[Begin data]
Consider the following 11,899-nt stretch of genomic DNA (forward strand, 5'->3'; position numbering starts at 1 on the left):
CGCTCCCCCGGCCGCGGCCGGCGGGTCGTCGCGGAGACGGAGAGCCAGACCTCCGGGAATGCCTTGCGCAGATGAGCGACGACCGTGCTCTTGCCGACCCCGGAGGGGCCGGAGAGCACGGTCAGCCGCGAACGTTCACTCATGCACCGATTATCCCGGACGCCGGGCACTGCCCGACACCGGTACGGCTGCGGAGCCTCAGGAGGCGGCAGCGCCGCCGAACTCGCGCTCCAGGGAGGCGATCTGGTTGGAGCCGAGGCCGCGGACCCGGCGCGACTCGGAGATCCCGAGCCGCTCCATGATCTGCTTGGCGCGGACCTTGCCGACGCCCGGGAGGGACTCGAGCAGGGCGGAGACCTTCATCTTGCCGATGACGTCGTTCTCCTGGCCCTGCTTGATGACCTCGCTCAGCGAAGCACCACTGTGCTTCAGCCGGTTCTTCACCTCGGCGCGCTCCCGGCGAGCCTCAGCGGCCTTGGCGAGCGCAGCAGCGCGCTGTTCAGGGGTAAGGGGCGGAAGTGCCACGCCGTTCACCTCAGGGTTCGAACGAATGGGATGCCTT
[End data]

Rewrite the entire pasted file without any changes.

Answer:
Consider the following 11,899-nt stretch of genomic DNA (forward strand, 5'->3'; position numbering starts at 1 on the left):
CGCTCCCCCGGCCGCGGCCGGCGGGTCGTCGCGGAGACGGAGAGCCAGACCTCCGGGAATGCCTTGCGCAGATGAGCGACGACCGTGCTCTTGCCGACCCCGGAGGGGCCGGAGAGCACGGTCAGCCGCGAACGTTCACTCATGCACCGATTATCCCGGACGCCGGGCACTGCCCGACACCGGTACGGCTGCGGAGCCTCAGGAGGCGGCAGCGCCGCCGAACTCGCGCTCCAGGGAGGCGATCTGGTTGGAGCCGAGGCCGCGGACCCGGCGCGACTCGGAGATCCCGAGCCGCTCCATGATCTGCTTGGCGCGGACCTTGCCGACGCCCGGGAGGGACTCGAGCAGGGCGGAGACCTTCATCTTGCCGATGACGTCGTTCTCCTGGCCCTGCTTGATGACCTCGCTCAGCGAAGCACCACTGTGCTTCAGCCGGTTCTTCACCTCGGCGCGCTCCCGGCGAGCCTCAGCGGCCTTGGCGAGCGCAGCAGCGCGCTGTTCAGGGGTAAGGGGCGGAAGTGCCACGCCGTTCACCTCAGGGTTCGAACGAATGGGATGCCTT